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A new study from WHOI indicates that superoxide—a natural toxin believed to be the main culprit behind coral bleaching—may actually play a beneficial role in coral health and resilience.
In novel lab observations of interactions between corals and planktonic bacteria, known as picoplankton, researchers found that corals are selectively feeding on specific types of bacteria—the same bacteria whose growth is promoted by organic matter and nutrients that are released by the corals.
Scientists demonstrate that a key organism in the ocean’s food web will start reproducing at high speed as carbon dioxide levels rise, with no way to stop when nutrients become scarce.
Ancient rocks harbored microbial life deep below the seafloor, reports a team of scientists, confirming a long-standing hypothesis that interactions between mantle rocks and seawater can create potential for life even in hard rocks deep below the ocean floor.
As the ocean absorbs atmospheric carbon dioxide (CO2) released by the burning of fossil fuels, its chemistry is changing, lowering its pH in a process known as ocean acidification. This process also removes carbonate ions, an essential ingredient needed by corals and other organisms to build their skeletons and shells.
Good management has brought the $559 million United States sea scallop fishery back from the brink of collapse over the past 20 years. However, its current fishery management plan does not account for longer-term environmental change like ocean warming and acidification that may affect the fishery in the future. A group of researchers from WHOI, NOAA's National Marine Fisheries Service, and Ocean Conservancy hope to change that.
Just as crocus and daffodil blossoms signal renewal and the start of a warmer season on land, a similar "greening" event—a massive phytoplankton bloom—unfolds each spring in the Atlantic Ocean from Bermuda to the Arctic. But, what happens to all that organic material produced in the surface ocean?
Acidifying oceans could dramatically impact the world’s squid species, and because squid are both ecologically and commercially important, that impact may have far-reaching effects on the ocean environment and coastal economies, the researchers report.
There are more microbes in a bucket of seawater than there are people on Earth. Despite their abundance, humans are only just beginning to fathom the complex role marine microbes play in the ocean ecosystem.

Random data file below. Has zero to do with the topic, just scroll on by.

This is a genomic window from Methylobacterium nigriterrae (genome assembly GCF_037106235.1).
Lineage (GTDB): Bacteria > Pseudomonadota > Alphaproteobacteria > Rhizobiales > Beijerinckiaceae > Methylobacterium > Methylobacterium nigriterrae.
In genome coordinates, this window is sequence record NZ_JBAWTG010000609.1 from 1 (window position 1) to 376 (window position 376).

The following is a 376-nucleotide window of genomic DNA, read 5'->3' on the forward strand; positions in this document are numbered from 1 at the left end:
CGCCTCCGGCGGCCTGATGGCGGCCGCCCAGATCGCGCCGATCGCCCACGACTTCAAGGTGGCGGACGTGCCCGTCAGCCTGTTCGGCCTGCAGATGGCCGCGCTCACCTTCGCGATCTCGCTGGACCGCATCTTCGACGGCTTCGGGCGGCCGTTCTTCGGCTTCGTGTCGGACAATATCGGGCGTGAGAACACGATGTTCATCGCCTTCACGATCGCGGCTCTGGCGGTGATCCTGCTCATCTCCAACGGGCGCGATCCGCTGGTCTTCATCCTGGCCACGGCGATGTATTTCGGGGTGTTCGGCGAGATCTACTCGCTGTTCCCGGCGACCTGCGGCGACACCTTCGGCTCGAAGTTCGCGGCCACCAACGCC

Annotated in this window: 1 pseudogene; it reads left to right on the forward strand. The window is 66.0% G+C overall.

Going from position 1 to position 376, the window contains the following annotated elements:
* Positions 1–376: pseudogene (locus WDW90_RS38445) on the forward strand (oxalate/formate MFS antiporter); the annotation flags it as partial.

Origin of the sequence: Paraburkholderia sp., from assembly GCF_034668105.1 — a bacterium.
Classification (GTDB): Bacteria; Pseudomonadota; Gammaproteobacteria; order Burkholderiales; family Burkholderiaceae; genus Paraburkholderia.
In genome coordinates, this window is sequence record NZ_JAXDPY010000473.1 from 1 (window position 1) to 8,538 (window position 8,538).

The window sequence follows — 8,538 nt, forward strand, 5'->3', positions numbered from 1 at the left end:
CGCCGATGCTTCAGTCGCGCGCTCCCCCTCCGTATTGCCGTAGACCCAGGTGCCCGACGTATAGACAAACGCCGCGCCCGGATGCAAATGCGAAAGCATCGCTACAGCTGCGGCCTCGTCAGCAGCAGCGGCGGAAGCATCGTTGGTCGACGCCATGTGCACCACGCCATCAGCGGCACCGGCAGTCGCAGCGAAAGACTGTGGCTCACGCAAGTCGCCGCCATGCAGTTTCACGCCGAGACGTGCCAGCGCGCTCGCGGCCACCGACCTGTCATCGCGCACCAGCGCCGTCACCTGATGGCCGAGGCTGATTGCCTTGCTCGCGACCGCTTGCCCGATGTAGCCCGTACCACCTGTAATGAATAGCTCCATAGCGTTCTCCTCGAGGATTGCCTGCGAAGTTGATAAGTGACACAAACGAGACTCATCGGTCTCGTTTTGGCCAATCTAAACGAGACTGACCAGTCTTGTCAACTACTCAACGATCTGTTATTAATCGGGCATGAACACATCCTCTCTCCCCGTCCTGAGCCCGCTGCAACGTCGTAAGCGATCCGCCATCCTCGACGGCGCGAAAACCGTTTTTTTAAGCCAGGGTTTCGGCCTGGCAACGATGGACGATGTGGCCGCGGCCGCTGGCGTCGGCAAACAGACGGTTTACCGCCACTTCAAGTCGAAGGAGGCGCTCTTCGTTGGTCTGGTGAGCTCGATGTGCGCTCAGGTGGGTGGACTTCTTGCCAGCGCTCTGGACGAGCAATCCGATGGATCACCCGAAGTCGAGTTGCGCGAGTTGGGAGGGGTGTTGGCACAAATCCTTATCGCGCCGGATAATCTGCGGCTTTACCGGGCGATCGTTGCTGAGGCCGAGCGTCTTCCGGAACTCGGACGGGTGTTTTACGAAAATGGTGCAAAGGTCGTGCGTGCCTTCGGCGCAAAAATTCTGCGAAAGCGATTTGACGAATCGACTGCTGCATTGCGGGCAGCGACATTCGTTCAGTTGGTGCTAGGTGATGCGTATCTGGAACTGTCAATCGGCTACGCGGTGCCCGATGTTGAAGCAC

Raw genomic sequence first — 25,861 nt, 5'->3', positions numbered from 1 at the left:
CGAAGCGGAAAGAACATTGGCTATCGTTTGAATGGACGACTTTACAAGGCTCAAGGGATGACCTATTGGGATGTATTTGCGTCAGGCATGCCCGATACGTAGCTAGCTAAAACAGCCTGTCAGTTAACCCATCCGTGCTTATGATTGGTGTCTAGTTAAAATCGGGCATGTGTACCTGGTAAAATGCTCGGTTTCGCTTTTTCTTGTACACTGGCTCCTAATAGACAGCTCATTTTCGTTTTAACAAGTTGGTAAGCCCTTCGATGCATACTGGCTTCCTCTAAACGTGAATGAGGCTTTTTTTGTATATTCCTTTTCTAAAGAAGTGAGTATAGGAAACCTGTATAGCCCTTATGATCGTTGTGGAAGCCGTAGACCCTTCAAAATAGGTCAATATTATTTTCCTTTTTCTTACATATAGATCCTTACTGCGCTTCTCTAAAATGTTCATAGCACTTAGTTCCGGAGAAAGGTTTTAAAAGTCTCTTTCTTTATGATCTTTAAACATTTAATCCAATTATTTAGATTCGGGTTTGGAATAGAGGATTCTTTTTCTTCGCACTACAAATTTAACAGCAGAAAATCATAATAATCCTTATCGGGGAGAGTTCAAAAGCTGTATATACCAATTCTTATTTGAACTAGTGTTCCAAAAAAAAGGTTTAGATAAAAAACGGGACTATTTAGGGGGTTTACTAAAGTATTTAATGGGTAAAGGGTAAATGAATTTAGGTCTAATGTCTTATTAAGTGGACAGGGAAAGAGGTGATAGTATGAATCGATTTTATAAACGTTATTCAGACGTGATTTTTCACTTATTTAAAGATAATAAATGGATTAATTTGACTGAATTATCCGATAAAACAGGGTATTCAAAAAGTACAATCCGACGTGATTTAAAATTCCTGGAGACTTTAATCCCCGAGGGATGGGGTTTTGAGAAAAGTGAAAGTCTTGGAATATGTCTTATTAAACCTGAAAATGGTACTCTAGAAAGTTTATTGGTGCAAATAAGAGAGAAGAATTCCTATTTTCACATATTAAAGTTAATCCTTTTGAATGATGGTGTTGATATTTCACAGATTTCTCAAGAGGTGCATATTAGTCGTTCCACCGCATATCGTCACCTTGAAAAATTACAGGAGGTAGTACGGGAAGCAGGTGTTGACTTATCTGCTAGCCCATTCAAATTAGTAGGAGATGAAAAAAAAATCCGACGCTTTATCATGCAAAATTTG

Scientists from WHOI and the Marine Biological Laboratory were awarded a $1.2 million NSF collaborative grant for studies on the role of sulfur-oxidizing bacteria in salt marsh nitrogen and carbon cycling. The fieldwork will be conducted at the Plum Island Ecosystem Long-Term Ecological Research site on Boston's North Shore.
Changes in ocean chemistry due to increased carbon dioxide (CO2) emissions are expected to damage shellfish populations around the world, but some nations will feel the impacts much sooner and more intensely than others, according to a study by scientists at Woods Hole Oceanographic Institution (WHOI).
A study newly published in Nature Geoscience has solved a ten-year-old mystery about the source of an essential nutrient in the ocean.
Changes in ocean chemistry — a consequence of increased carbon dioxide (CO2) emissions from human industrial activity — could cause U.S. shellfish revenues to drop significantly in the next 50 years, according to a new study by researchers at the Woods Hole Oceanographic Institution (WHOI).
Get ready to send the biology textbooks back to the printer. In a new paper published in Nature, Benjamin Van Mooy, a geochemist with the Woods Hole Oceanographic Institution (WHOI) and his colleagues report that microscopic plants growing in the Sargasso Sea have come up with a completely unexpected way of building their cells.
A research team led by Dennis McGillicuddy of the Woods Hole Oceanographic Institution has shown that episodic, swirling current systems known as eddies act to pump nutrients up from the deep ocean to fuel such blooms.
Scientists have long known that microorganisms can use one of two different methods to convert carbon dioxide into a form that living things can use for energy. What they didn’t know until recently is that at least one form of bacteria can switch between these two “carbon fixation” pathways or use them both at the same timea fundamental discovery for scientists who believe such bacteria played a role in the evolution of life on Earth.
Transparent jellyfish-like creatures may be more important to the fate of the greenhouse gas carbon dioxide in the ocean than previously thought.
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